I was going to write a tribute to the late poet, Jordie Albiston, who died earlier this week, but in truth it just makes me too sad. I met her when we were both at the beginning of our writing careers and she – and her work – remained dear to me, even though I rarely saw her in the last decade or so. I think the last time was at a Collected Works Bookshop benefit – too many years ago. Her last book (it pains me to write that) Fifteeners has just won the John Bray Poetry Award. My heart goes out to her family.
What do you do with dogged sadness? I buried myself in Helen Garner’s diaries. I read the first one last week and followed that, licketty split with the final volume, How to End a Story. This is an extraordinary piece of work – I couldn’t put it down – it was like reading a fictional account of a marriage savagely and stubbornly dissolving. An unexpected internet outage gifted me with a free day and I found the middle diary, One Day I’ll Remember This unexpectedly at one of our local library branches. It was an odd experience knowing the end of the marriage break-up before seeing the relationship take off. I found myself whisper-shrieking as I read, ‘Don’t do it! It’s going to end in tears!’. And, later, ‘Never marry a man who eats the food you’ve prepared without thanks or relish – this is not going to be good for you.’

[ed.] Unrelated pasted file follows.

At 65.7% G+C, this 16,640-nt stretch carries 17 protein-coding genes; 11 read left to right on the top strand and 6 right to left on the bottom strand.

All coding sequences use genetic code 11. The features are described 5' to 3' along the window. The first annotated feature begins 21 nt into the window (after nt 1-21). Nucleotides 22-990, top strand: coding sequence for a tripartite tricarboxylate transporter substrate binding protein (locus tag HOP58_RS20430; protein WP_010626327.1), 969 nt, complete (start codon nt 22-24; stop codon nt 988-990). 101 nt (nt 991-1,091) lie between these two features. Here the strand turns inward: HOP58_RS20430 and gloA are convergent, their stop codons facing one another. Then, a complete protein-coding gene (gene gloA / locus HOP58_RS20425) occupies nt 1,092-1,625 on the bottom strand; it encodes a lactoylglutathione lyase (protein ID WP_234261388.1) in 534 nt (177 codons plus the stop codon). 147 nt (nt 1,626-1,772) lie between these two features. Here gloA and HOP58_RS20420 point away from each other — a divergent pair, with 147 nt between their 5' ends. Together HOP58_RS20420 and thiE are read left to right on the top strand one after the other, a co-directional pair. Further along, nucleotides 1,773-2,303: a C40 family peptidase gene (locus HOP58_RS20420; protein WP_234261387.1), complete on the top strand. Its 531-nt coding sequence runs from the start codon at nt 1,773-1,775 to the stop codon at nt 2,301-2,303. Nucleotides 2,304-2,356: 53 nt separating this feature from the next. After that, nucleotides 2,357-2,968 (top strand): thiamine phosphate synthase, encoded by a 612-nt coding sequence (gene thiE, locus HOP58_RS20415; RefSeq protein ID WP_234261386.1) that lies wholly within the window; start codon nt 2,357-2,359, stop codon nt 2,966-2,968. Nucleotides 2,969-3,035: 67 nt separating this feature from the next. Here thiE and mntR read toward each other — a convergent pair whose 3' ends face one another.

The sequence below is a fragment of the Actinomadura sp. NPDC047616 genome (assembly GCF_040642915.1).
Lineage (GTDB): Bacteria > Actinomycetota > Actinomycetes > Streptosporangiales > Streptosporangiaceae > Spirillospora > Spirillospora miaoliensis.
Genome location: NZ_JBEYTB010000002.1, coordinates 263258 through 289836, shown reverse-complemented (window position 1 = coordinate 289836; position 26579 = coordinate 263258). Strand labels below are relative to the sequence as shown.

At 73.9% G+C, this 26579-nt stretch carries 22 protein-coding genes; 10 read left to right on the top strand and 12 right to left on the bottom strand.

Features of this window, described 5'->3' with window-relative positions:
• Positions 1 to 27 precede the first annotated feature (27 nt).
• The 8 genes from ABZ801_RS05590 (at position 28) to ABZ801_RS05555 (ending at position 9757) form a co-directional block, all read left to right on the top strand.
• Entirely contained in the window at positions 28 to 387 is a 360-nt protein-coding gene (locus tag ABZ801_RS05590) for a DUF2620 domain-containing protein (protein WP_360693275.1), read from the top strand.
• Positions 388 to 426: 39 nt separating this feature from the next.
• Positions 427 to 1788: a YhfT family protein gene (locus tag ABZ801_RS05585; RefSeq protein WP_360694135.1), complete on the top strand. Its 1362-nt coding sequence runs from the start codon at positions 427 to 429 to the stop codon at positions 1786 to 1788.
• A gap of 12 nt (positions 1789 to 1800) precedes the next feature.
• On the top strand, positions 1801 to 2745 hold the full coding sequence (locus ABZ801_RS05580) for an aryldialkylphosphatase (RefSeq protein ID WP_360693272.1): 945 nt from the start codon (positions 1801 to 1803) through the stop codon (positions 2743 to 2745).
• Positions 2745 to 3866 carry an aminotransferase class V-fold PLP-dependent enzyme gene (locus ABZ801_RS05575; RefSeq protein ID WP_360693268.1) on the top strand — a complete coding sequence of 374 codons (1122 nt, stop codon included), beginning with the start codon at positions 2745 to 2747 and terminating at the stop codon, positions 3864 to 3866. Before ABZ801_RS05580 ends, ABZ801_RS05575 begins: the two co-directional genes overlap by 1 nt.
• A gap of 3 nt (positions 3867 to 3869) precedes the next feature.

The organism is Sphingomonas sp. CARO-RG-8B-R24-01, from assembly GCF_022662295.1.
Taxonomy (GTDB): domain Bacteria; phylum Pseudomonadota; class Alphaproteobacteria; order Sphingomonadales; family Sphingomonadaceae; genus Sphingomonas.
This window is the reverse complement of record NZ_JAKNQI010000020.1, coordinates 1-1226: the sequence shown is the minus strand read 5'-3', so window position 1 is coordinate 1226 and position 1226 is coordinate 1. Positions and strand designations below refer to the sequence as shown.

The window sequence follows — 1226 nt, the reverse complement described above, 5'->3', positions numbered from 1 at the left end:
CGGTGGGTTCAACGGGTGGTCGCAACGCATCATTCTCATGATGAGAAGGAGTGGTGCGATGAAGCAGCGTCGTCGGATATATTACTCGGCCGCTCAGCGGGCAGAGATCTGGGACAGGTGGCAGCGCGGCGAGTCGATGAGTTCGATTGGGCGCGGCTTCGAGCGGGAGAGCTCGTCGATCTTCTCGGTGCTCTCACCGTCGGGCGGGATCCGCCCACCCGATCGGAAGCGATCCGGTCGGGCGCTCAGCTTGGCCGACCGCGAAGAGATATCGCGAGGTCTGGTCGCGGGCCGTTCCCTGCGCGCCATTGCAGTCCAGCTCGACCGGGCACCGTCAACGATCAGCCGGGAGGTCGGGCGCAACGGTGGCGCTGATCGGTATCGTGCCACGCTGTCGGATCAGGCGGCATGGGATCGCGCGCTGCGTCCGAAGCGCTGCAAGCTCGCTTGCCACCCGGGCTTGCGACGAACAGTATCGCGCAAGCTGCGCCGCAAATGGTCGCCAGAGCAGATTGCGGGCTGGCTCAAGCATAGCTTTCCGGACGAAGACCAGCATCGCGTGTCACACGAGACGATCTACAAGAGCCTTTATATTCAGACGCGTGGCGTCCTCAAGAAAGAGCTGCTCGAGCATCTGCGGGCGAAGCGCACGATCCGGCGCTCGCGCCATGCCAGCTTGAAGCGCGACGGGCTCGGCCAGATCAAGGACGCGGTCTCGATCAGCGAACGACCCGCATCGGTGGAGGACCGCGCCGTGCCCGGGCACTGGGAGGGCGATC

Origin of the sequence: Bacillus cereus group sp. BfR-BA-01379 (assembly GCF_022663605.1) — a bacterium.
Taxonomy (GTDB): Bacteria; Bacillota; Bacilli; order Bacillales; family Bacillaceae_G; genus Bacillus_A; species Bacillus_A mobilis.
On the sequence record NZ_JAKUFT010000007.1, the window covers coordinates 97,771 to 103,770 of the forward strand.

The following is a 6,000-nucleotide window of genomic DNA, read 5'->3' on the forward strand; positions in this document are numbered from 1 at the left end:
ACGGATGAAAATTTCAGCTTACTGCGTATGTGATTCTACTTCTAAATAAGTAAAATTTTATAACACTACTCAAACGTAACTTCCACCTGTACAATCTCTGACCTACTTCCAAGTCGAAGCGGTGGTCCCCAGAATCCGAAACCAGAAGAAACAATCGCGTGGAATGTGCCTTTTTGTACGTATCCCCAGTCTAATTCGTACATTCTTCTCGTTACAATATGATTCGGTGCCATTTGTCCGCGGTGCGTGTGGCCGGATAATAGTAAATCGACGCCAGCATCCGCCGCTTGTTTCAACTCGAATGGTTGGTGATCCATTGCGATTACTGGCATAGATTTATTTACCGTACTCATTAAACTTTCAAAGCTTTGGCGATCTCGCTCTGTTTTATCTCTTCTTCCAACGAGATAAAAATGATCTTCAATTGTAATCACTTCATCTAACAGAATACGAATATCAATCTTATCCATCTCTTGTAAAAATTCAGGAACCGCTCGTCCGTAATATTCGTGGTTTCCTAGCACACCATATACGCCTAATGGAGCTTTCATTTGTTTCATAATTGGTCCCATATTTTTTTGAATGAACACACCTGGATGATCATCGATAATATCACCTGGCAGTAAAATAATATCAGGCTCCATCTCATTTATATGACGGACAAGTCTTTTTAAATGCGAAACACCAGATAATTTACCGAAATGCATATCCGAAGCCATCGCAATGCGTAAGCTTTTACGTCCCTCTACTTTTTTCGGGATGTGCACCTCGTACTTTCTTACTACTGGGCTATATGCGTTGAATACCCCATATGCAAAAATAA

Now that I’ve finished the diaries and my indignation has subsided, the sadness has crept back in. I’m grieving for myself as well. I’m so isolated from the world I once occupied. When I ran La Mama Poetica, I was in touch with the poetry scene and played a significant role. I gave that up years ago, of course. I’d done it for a decade – it was time to hand it on. But when I moved to the Hills, the Word Tree was a vital connection to the world of poetry. Collected Works still existed. There were points of contact. They’ve gone, replaced with two and a half years of moving house, care-giving and COVID. I’m still hunkered down. It’s not uncomfortable, but it is lonely.